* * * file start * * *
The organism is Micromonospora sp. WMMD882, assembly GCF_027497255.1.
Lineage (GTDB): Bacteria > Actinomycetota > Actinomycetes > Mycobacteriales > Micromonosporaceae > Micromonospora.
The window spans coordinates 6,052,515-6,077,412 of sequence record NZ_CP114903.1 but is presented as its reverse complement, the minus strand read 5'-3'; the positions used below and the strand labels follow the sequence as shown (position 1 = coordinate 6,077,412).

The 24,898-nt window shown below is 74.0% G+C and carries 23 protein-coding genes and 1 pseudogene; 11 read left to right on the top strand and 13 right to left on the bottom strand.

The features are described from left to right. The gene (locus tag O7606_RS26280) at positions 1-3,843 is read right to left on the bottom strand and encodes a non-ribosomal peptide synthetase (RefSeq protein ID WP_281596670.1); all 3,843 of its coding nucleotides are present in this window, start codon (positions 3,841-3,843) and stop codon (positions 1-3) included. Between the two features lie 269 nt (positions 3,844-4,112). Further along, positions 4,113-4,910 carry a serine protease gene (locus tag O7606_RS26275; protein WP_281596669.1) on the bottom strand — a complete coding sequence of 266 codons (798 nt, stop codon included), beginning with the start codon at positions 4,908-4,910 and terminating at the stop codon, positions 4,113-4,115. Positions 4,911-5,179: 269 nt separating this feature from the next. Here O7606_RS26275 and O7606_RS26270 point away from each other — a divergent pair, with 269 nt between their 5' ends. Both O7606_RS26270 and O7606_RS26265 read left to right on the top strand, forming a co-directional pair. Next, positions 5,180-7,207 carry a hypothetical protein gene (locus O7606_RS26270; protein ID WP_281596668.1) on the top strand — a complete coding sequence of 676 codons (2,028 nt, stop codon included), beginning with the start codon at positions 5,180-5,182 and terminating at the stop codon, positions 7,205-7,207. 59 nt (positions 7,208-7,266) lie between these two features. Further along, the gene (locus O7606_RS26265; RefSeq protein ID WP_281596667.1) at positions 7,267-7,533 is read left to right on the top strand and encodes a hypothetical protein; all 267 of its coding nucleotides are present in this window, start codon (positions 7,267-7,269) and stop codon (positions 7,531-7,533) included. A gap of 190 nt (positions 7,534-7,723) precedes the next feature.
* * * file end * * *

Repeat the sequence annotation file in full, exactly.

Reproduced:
The organism is Micromonospora sp. WMMD882, assembly GCF_027497255.1.
Lineage (GTDB): Bacteria > Actinomycetota > Actinomycetes > Mycobacteriales > Micromonosporaceae > Micromonospora.
The window spans coordinates 6,052,515-6,077,412 of sequence record NZ_CP114903.1 but is presented as its reverse complement, the minus strand read 5'-3'; the positions used below and the strand labels follow the sequence as shown (position 1 = coordinate 6,077,412).

The 24,898-nt window shown below is 74.0% G+C and carries 23 protein-coding genes and 1 pseudogene; 11 read left to right on the top strand and 13 right to left on the bottom strand.

The features are described from left to right. The gene (locus tag O7606_RS26280) at positions 1-3,843 is read right to left on the bottom strand and encodes a non-ribosomal peptide synthetase (RefSeq protein ID WP_281596670.1); all 3,843 of its coding nucleotides are present in this window, start codon (positions 3,841-3,843) and stop codon (positions 1-3) included. Between the two features lie 269 nt (positions 3,844-4,112). Further along, positions 4,113-4,910 carry a serine protease gene (locus tag O7606_RS26275; protein WP_281596669.1) on the bottom strand — a complete coding sequence of 266 codons (798 nt, stop codon included), beginning with the start codon at positions 4,908-4,910 and terminating at the stop codon, positions 4,113-4,115. Positions 4,911-5,179: 269 nt separating this feature from the next. Here O7606_RS26275 and O7606_RS26270 point away from each other — a divergent pair, with 269 nt between their 5' ends. Both O7606_RS26270 and O7606_RS26265 read left to right on the top strand, forming a co-directional pair. Next, positions 5,180-7,207 carry a hypothetical protein gene (locus O7606_RS26270; protein ID WP_281596668.1) on the top strand — a complete coding sequence of 676 codons (2,028 nt, stop codon included), beginning with the start codon at positions 5,180-5,182 and terminating at the stop codon, positions 7,205-7,207. 59 nt (positions 7,208-7,266) lie between these two features. Further along, the gene (locus O7606_RS26265; RefSeq protein ID WP_281596667.1) at positions 7,267-7,533 is read left to right on the top strand and encodes a hypothetical protein; all 267 of its coding nucleotides are present in this window, start codon (positions 7,267-7,269) and stop codon (positions 7,531-7,533) included. A gap of 190 nt (positions 7,534-7,723) precedes the next feature.